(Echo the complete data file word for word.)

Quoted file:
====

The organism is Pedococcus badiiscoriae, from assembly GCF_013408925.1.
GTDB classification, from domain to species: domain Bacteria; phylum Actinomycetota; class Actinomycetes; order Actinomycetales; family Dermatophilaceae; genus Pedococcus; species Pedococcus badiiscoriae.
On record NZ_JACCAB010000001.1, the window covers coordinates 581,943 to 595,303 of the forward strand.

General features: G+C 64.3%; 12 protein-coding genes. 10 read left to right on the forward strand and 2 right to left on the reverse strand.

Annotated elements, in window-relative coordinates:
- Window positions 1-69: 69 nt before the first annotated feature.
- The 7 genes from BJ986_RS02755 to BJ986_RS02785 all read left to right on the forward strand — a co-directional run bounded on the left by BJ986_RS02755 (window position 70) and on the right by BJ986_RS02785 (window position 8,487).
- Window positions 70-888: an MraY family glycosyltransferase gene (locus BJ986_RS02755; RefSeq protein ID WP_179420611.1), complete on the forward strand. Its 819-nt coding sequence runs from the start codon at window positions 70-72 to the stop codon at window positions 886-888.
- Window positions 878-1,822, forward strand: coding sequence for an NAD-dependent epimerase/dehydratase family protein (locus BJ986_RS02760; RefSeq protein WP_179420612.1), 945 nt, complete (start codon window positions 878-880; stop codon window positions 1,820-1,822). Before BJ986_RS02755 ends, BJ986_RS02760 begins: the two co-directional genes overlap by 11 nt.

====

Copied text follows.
The organism is Pedococcus badiiscoriae, from assembly GCF_013408925.1.
GTDB classification, from domain to species: domain Bacteria; phylum Actinomycetota; class Actinomycetes; order Actinomycetales; family Dermatophilaceae; genus Pedococcus; species Pedococcus badiiscoriae.
On record NZ_JACCAB010000001.1, the window covers coordinates 581,943 to 595,303 of the forward strand.

General features: G+C 64.3%; 12 protein-coding genes. 10 read left to right on the forward strand and 2 right to left on the reverse strand.

Annotated elements, in window-relative coordinates:
- Window positions 1-69: 69 nt before the first annotated feature.
- The 7 genes from BJ986_RS02755 to BJ986_RS02785 all read left to right on the forward strand — a co-directional run bounded on the left by BJ986_RS02755 (window position 70) and on the right by BJ986_RS02785 (window position 8,487).
- Window positions 70-888: an MraY family glycosyltransferase gene (locus BJ986_RS02755; RefSeq protein ID WP_179420611.1), complete on the forward strand. Its 819-nt coding sequence runs from the start codon at window positions 70-72 to the stop codon at window positions 886-888.
- Window positions 878-1,822, forward strand: coding sequence for an NAD-dependent epimerase/dehydratase family protein (locus BJ986_RS02760; RefSeq protein WP_179420612.1), 945 nt, complete (start codon window positions 878-880; stop codon window positions 1,820-1,822). Before BJ986_RS02755 ends, BJ986_RS02760 begins: the two co-directional genes overlap by 11 nt.